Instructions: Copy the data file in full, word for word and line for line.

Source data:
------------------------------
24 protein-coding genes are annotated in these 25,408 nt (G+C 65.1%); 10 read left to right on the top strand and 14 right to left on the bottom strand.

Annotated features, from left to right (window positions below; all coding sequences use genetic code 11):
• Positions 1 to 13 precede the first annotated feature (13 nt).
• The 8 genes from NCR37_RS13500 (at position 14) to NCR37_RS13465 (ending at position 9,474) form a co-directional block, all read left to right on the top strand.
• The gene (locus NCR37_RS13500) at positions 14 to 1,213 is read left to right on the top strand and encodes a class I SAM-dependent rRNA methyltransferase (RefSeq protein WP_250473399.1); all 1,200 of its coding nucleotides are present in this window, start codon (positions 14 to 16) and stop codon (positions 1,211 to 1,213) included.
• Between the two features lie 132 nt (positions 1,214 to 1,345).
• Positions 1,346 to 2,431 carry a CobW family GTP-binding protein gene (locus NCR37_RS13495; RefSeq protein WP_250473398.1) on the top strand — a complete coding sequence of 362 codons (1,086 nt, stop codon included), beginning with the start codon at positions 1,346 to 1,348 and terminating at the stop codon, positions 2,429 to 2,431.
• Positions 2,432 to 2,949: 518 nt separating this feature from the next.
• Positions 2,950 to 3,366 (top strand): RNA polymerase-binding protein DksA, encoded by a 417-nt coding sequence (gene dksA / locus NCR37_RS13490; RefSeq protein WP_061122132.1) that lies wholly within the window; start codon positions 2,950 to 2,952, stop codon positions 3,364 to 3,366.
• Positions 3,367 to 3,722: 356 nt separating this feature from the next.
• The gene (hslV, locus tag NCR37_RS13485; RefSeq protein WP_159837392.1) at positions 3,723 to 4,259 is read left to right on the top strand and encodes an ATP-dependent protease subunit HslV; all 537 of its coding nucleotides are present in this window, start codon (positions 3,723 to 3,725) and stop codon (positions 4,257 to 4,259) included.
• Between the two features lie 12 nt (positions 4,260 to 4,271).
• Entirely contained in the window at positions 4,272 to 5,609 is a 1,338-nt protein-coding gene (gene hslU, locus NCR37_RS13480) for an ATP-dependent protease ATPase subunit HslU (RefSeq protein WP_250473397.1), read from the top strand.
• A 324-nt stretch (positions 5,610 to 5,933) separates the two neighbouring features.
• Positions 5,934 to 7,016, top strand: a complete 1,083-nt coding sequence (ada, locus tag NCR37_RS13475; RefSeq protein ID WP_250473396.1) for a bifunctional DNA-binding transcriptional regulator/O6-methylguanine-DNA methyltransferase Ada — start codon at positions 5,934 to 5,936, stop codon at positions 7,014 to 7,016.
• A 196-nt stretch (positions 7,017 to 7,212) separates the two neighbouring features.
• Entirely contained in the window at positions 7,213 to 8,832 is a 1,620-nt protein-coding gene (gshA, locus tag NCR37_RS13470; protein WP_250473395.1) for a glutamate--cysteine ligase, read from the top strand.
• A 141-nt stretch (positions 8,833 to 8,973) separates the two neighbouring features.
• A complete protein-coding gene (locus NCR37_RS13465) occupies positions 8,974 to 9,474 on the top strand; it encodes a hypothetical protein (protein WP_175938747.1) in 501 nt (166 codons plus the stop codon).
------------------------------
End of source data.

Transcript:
24 protein-coding genes are annotated in these 25,408 nt (G+C 65.1%); 10 read left to right on the top strand and 14 right to left on the bottom strand.

Annotated features, from left to right (window positions below; all coding sequences use genetic code 11):
• Positions 1 to 13 precede the first annotated feature (13 nt).
• The 8 genes from NCR37_RS13500 (at position 14) to NCR37_RS13465 (ending at position 9,474) form a co-directional block, all read left to right on the top strand.
• The gene (locus NCR37_RS13500) at positions 14 to 1,213 is read left to right on the top strand and encodes a class I SAM-dependent rRNA methyltransferase (RefSeq protein WP_250473399.1); all 1,200 of its coding nucleotides are present in this window, start codon (positions 14 to 16) and stop codon (positions 1,211 to 1,213) included.
• Between the two features lie 132 nt (positions 1,214 to 1,345).
• Positions 1,346 to 2,431 carry a CobW family GTP-binding protein gene (locus NCR37_RS13495; RefSeq protein WP_250473398.1) on the top strand — a complete coding sequence of 362 codons (1,086 nt, stop codon included), beginning with the start codon at positions 1,346 to 1,348 and terminating at the stop codon, positions 2,429 to 2,431.
• Positions 2,432 to 2,949: 518 nt separating this feature from the next.
• Positions 2,950 to 3,366 (top strand): RNA polymerase-binding protein DksA, encoded by a 417-nt coding sequence (gene dksA / locus NCR37_RS13490; RefSeq protein WP_061122132.1) that lies wholly within the window; start codon positions 2,950 to 2,952, stop codon positions 3,364 to 3,366.
• Positions 3,367 to 3,722: 356 nt separating this feature from the next.
• The gene (hslV, locus tag NCR37_RS13485; RefSeq protein WP_159837392.1) at positions 3,723 to 4,259 is read left to right on the top strand and encodes an ATP-dependent protease subunit HslV; all 537 of its coding nucleotides are present in this window, start codon (positions 3,723 to 3,725) and stop codon (positions 4,257 to 4,259) included.
• Between the two features lie 12 nt (positions 4,260 to 4,271).
• Entirely contained in the window at positions 4,272 to 5,609 is a 1,338-nt protein-coding gene (gene hslU, locus NCR37_RS13480) for an ATP-dependent protease ATPase subunit HslU (RefSeq protein WP_250473397.1), read from the top strand.
• A 324-nt stretch (positions 5,610 to 5,933) separates the two neighbouring features.
• Positions 5,934 to 7,016, top strand: a complete 1,083-nt coding sequence (ada, locus tag NCR37_RS13475; RefSeq protein ID WP_250473396.1) for a bifunctional DNA-binding transcriptional regulator/O6-methylguanine-DNA methyltransferase Ada — start codon at positions 5,934 to 5,936, stop codon at positions 7,014 to 7,016.
• A 196-nt stretch (positions 7,017 to 7,212) separates the two neighbouring features.
• Entirely contained in the window at positions 7,213 to 8,832 is a 1,620-nt protein-coding gene (gshA, locus tag NCR37_RS13470; protein WP_250473395.1) for a glutamate--cysteine ligase, read from the top strand.
• A 141-nt stretch (positions 8,833 to 8,973) separates the two neighbouring features.
• A complete protein-coding gene (locus NCR37_RS13465) occupies positions 8,974 to 9,474 on the top strand; it encodes a hypothetical protein (protein WP_175938747.1) in 501 nt (166 codons plus the stop codon).